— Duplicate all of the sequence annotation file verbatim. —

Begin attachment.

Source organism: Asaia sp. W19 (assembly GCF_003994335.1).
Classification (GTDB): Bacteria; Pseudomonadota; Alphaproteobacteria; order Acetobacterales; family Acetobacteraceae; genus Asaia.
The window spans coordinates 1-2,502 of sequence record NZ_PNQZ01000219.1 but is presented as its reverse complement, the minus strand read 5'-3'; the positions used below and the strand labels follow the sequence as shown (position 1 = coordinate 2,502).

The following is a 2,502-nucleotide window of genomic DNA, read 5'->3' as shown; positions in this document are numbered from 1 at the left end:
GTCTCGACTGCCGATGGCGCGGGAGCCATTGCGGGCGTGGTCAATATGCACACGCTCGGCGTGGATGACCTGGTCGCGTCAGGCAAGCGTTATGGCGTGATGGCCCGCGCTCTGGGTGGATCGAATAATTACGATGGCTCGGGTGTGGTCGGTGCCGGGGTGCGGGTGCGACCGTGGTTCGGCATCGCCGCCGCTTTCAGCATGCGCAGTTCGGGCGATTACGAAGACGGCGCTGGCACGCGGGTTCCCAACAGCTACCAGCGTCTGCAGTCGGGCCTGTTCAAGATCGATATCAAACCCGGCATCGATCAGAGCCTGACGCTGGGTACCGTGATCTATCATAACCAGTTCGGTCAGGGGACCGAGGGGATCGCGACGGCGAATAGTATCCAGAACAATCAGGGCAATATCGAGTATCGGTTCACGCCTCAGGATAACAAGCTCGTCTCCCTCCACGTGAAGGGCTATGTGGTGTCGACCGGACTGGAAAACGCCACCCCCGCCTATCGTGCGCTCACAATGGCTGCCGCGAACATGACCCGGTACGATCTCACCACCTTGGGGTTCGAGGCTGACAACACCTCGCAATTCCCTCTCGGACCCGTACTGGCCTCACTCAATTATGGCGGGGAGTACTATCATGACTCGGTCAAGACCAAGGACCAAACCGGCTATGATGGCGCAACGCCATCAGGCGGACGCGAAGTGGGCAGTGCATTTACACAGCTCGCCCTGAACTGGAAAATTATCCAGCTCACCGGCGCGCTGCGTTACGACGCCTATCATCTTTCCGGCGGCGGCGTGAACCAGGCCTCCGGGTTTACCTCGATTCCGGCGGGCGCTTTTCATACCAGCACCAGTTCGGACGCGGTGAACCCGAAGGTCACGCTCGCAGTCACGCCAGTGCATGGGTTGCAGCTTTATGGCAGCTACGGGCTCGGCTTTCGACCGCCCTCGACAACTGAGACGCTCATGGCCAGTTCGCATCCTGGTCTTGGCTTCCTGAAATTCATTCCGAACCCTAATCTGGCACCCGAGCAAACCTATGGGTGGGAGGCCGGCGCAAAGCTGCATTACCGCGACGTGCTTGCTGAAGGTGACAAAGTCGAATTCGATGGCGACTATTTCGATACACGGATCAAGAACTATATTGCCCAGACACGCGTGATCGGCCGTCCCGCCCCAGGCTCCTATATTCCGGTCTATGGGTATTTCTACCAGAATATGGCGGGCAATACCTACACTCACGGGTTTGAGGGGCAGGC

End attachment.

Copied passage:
Source organism: Asaia sp. W19 (assembly GCF_003994335.1).
Classification (GTDB): Bacteria; Pseudomonadota; Alphaproteobacteria; order Acetobacterales; family Acetobacteraceae; genus Asaia.
The window spans coordinates 1-2,502 of sequence record NZ_PNQZ01000219.1 but is presented as its reverse complement, the minus strand read 5'-3'; the positions used below and the strand labels follow the sequence as shown (position 1 = coordinate 2,502).

The following is a 2,502-nucleotide window of genomic DNA, read 5'->3' as shown; positions in this document are numbered from 1 at the left end:
GTCTCGACTGCCGATGGCGCGGGAGCCATTGCGGGCGTGGTCAATATGCACACGCTCGGCGTGGATGACCTGGTCGCGTCAGGCAAGCGTTATGGCGTGATGGCCCGCGCTCTGGGTGGATCGAATAATTACGATGGCTCGGGTGTGGTCGGTGCCGGGGTGCGGGTGCGACCGTGGTTCGGCATCGCCGCCGCTTTCAGCATGCGCAGTTCGGGCGATTACGAAGACGGCGCTGGCACGCGGGTTCCCAACAGCTACCAGCGTCTGCAGTCGGGCCTGTTCAAGATCGATATCAAACCCGGCATCGATCAGAGCCTGACGCTGGGTACCGTGATCTATCATAACCAGTTCGGTCAGGGGACCGAGGGGATCGCGACGGCGAATAGTATCCAGAACAATCAGGGCAATATCGAGTATCGGTTCACGCCTCAGGATAACAAGCTCGTCTCCCTCCACGTGAAGGGCTATGTGGTGTCGACCGGACTGGAAAACGCCACCCCCGCCTATCGTGCGCTCACAATGGCTGCCGCGAACATGACCCGGTACGATCTCACCACCTTGGGGTTCGAGGCTGACAACACCTCGCAATTCCCTCTCGGACCCGTACTGGCCTCACTCAATTATGGCGGGGAGTACTATCATGACTCGGTCAAGACCAAGGACCAAACCGGCTATGATGGCGCAACGCCATCAGGCGGACGCGAAGTGGGCAGTGCATTTACACAGCTCGCCCTGAACTGGAAAATTATCCAGCTCACCGGCGCGCTGCGTTACGACGCCTATCATCTTTCCGGCGGCGGCGTGAACCAGGCCTCCGGGTTTACCTCGATTCCGGCGGGCGCTTTTCATACCAGCACCAGTTCGGACGCGGTGAACCCGAAGGTCACGCTCGCAGTCACGCCAGTGCATGGGTTGCAGCTTTATGGCAGCTACGGGCTCGGCTTTCGACCGCCCTCGACAACTGAGACGCTCATGGCCAGTTCGCATCCTGGTCTTGGCTTCCTGAAATTCATTCCGAACCCTAATCTGGCACCCGAGCAAACCTATGGGTGGGAGGCCGGCGCAAAGCTGCATTACCGCGACGTGCTTGCTGAAGGTGACAAAGTCGAATTCGATGGCGACTATTTCGATACACGGATCAAGAACTATATTGCCCAGACACGCGTGATCGGCCGTCCCGCCCCAGGCTCCTATATTCCGGTCTATGGGTATTTCTACCAGAATATGGCGGGCAATACCTACACTCACGGGTTTGAGGGGCAGGC